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High-throughput functional characterization of protein phosphorylation sites in yeast

Abstract

Phosphorylation is a critical post-translational modification involved in the regulation of almost all cellular processes. However, fewer than 5% of thousands of recently discovered phosphosites have been functionally annotated. In this study, we devised a chemical genetic approach to study the functional relevance of phosphosites in Saccharomyces cerevisiae. We generated 474 yeast strains with mutations in specific phosphosites that were screened for fitness in 102 conditions, along with a gene deletion library. Of these phosphosites, 42% exhibited growth phenotypes, suggesting that these are more likely functional. We inferred their function based on the similarity of their growth profiles with that of gene deletions and validated a subset by thermal proteome profiling and lipidomics. A high fraction exhibited phenotypes not seen in the corresponding gene deletion, suggestive of a gain-of-function effect. For phosphosites conserved in humans, the severity of the yeast phenotypes is indicative of their human functional relevance. This high-throughput approach allows for functionally characterizing individual phosphosites at scale.

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Fig. 1: Phospho-mutant library construction, chemical genomics screen and quality control.
Fig. 2: Chemical genomics screen functional analysis.
Fig. 3: Molecular characterization of phospho-deficient mutants.
Fig. 4: Molecular characterisation of Vma2 and Sit4 phospho-deficient mutants.
Fig. 5: Yeast phospho-mutants with severe phenotypes can inform on the functional relevance of human phosphosites.

Data availability

The mass spectrometry proteomics data were deposited to the ProteomeXchange Consortium via the PRIDE partner repository with the dataset identifier PXD017929. Yeast mutant strain growth measurements are provided in the Supplementary Data.

Code availability

Functional enrichment in the phosphorylation network was performed using SAFE (https://www.bioconductor.org/packages/release/bioc/html/safe.html). Image processing and S score calculations were performed using EMAP (https://www.bioconductor.org/packages/release/bioc/html/safe.html). GO enrichment analysis to assign annotations to yeast phosphosites was performed using the ClusterProfiler package (https://bioconductor.org/packages/release/bioc/html/clusterProfiler.html).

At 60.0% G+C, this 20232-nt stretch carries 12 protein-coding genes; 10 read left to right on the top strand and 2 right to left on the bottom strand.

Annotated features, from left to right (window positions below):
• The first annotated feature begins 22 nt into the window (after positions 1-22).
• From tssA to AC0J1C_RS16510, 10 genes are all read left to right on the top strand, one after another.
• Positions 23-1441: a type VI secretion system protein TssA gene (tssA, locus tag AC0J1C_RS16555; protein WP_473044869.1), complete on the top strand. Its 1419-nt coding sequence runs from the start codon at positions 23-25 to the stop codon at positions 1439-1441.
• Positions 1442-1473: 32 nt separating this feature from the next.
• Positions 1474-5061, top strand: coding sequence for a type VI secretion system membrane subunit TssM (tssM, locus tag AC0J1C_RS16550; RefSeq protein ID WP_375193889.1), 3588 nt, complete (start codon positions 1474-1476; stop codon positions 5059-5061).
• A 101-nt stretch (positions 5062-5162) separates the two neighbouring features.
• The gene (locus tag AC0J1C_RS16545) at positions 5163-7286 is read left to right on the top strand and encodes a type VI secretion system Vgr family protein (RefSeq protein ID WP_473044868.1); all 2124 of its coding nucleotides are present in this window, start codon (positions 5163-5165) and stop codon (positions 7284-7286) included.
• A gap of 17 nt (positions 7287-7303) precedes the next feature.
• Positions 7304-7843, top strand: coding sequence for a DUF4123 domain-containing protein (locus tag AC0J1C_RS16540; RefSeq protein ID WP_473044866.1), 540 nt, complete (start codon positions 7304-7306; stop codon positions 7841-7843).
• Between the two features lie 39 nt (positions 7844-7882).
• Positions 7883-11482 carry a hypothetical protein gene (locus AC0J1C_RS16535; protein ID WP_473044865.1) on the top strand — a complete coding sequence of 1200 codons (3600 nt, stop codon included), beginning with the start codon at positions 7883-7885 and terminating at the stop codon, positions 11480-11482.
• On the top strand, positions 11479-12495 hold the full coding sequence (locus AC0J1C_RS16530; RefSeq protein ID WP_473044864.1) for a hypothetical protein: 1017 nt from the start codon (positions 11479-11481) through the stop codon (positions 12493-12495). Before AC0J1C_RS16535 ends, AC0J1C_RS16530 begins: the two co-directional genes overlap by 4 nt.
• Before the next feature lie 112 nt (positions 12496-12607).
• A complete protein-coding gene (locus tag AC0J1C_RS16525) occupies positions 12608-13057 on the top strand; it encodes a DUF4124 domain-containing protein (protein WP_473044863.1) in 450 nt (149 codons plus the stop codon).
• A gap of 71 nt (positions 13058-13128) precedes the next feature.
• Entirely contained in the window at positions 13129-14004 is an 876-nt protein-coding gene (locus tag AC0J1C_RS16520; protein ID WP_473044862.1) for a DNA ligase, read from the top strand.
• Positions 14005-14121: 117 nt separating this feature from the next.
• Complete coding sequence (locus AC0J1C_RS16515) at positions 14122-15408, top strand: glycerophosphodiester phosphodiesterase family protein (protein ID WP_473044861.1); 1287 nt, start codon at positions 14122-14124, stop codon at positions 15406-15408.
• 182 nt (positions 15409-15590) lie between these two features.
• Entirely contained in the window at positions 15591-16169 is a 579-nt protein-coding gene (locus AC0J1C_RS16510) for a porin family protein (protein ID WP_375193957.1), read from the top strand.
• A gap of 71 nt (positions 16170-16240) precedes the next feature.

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Acknowledgements

We thank N. Krogan and J. Woolford Jr. for generously providing strains; M. Knop for generously providing plasmids; M. Gierlach and N. Nepke from the EMBL lab kitchen for their help making media and pouring screening plates; N. Gabrielli for providing nitrogen stress media; R. Gathungu and P. Phapale from the EMBL Metabolomics Core Facility; and K. Roy and J. Villen for critical reading of the manuscript. This study was funded by EMBL core funding and a Starting Grant Award from the European Research Council (ERC-2014-STG 638884 PhosFunc PB). L.M.S, S.C.V. and S.T.C. were supported by a European Research Council Advanced Investigator Grant under the European Union’s Horizon 2020 Research and Innovation Programme (AdG-742804-SystGeneEdit). S.C.V. was supported by an Advanced Postdoc Mobility Fellowship from the Swiss National Science Foundation (grant no. P300PA_177909). V.G.P. is supported by grants from the Swiss National Science Foundation, NCCR RNA & Disease, the Novartis Foundation and Olga Mayenfisch Stiftung. M.O.-O. was supported by a Boehringer Ingelheim Fonds PhD fellowship. K.-M.N. was supported by the DFG fund (SPP 1738) and Fondazione Cariplo (2018-0525 DEPRECAD).